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  • Writer's pictureRahul Narayan

Ministry of Finance Issues Guidelines on Arbitration and Mediation Clauses in Domestic Contracts

On 3 June 2024, the Procurement Policy Division of the Department of Expenditure, Ministry of Finance, published an office memorandum (‘OM’) issuing comprehensive guidelines for the use of arbitration and mediation in domestic public procurement contracts. This OM critically evaluates the government's increasing reliance on arbitration and assesses its effectiveness and efficiency.

 BACKGROUND

Arbitration, one of the most relied upon Alternate Dispute Resolution mechanisms, as compared to traditio­nal litigation involving lengthy court processes, has proven to be comparatively faster, more convenient and technically sound. It is a less formal and speedier process to resolve disputes. 

At the same time, the arbitration process, contrary to its initially intended purpose often requires considerable time and resources. Although designed to be a more commercially suitable, sensible and practical approach to resolve contractual disputes, in practice the process has proven to be extremely adversarial, involving inflated claims and counter claims.

Further, although less formal, the process is often coloured with impropriety and unfairness, thus is viewed as less principled. Arbitrators are not held to the same high standards as highly qualified and trained judges of traditional courts and are also not held to the same degree of accountability. Although the Arbitration and Conciliation Act, 1996 provides that awards passed by arbitrators shall be final and binding, parties dissatisfied with the same often resort to litigation, challenging such awards. Thus, subsequent litigation is often taken recourse to.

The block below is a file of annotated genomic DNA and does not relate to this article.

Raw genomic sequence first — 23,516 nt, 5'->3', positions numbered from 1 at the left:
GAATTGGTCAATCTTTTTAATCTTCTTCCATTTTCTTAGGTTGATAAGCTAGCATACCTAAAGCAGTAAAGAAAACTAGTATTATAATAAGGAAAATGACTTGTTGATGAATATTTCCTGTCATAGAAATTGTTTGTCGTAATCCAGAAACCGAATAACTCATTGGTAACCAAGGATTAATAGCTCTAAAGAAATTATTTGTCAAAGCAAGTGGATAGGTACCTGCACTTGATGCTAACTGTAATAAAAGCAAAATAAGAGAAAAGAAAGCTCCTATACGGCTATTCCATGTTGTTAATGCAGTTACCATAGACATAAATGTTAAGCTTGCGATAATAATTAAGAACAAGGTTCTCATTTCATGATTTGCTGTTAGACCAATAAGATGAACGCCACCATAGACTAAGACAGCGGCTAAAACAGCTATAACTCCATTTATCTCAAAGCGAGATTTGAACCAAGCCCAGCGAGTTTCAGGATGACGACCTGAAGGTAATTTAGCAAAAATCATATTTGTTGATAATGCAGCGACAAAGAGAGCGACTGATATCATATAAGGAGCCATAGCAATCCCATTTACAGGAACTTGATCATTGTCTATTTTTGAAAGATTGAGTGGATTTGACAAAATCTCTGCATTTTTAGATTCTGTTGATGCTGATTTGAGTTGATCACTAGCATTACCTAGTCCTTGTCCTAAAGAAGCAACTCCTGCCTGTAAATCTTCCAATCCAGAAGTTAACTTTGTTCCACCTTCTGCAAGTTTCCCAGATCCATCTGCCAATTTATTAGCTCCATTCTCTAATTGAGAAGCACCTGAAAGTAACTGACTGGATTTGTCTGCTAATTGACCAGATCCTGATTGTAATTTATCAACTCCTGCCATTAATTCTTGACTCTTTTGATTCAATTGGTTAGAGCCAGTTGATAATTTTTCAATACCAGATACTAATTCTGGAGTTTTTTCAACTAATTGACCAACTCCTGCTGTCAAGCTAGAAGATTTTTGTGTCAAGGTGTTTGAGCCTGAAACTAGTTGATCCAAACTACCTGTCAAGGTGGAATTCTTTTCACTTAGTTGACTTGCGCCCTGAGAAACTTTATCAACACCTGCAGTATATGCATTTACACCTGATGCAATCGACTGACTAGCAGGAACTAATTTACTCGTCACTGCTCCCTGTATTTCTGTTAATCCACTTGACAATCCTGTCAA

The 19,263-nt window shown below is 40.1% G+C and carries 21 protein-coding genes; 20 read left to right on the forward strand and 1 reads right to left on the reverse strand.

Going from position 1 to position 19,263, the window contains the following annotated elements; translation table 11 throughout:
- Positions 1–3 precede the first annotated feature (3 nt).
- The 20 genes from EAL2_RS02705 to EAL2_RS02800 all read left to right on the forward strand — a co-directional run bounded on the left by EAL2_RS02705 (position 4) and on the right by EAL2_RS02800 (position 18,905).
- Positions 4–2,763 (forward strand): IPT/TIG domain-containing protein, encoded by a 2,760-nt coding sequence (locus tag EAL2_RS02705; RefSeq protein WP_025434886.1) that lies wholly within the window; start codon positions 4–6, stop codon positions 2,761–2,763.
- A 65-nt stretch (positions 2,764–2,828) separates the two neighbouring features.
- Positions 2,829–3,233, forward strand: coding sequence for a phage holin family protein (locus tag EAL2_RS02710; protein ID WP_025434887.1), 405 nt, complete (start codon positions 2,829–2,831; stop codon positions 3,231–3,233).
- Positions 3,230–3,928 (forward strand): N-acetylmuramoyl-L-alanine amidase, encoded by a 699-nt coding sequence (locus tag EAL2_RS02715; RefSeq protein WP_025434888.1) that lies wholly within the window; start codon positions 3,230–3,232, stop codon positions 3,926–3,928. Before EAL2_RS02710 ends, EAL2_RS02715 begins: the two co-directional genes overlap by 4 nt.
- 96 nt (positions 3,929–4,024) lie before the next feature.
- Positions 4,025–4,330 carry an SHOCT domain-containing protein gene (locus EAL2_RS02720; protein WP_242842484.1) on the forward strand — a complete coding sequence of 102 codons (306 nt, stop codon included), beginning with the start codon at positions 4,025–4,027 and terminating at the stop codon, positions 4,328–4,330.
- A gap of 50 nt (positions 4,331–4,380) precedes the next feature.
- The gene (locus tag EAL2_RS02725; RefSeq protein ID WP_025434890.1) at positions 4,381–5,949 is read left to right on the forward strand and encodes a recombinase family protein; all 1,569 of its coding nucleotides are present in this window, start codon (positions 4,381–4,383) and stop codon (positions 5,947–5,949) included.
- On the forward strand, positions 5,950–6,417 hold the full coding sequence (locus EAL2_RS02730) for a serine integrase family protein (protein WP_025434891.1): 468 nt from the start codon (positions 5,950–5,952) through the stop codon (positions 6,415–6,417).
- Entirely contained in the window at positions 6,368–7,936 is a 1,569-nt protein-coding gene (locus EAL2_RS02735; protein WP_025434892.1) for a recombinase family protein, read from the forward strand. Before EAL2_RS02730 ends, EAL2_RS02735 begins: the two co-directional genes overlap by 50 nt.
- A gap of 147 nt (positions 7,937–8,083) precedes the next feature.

The Procurement Policy Division of the Department of Expenditure, Ministry of Finance observes in the OM that an alternative to arbitration, is mediation. It is a process where the parties attempt to reach an amicable settlement of disputes, with the assistance of a third party. 

Thus, while noting the above and other related factors, and in view of Section 48 of the Mediation Act, 2023, the OM came to be issued, outlining guidelines for contracts of domestic procurement by the Government, its entities, agencies [including Central Public Sector Banks (‘CPSEs’), Public Sector Banks (‘PSBs’), etc.] and Government Companies.


 KEY OBSERVATIONS IN THE OM

  • Avoid routine arbitration in large procurement contracts.

  • Restrict arbitration to disputes valued below Rs. 10 crores. Include in bid/contract conditions that arbitration will not be used for dispute resolution.

  • High-Value Disputes (Above Rs. 10 crores):

  1. Require approval from the concerned Secretary or delegated officer (not below Joint Secretary) for Government Ministries/Departments and autonomous bodies.

  2. Require approval from the Managing Director for CPSEs, PSBs, Financial Institutions, etc.

  • Prefer institutional arbitration if arbitration is necessary, considering cost reasonableness.

  • Mediation and Amicable Settlement:

  1. Encourage mediation or negotiation for high-value disputes.

  2. Form a High-Level Committee (HLC) for dispute resolution if deemed appropriate.

  3. The HLC may:

- Negotiate directly and propose a solution.

- Facilitate mediation and present a tentative agreement.

- Mediate disputes directly.

- Approve re-negotiated contracts if required.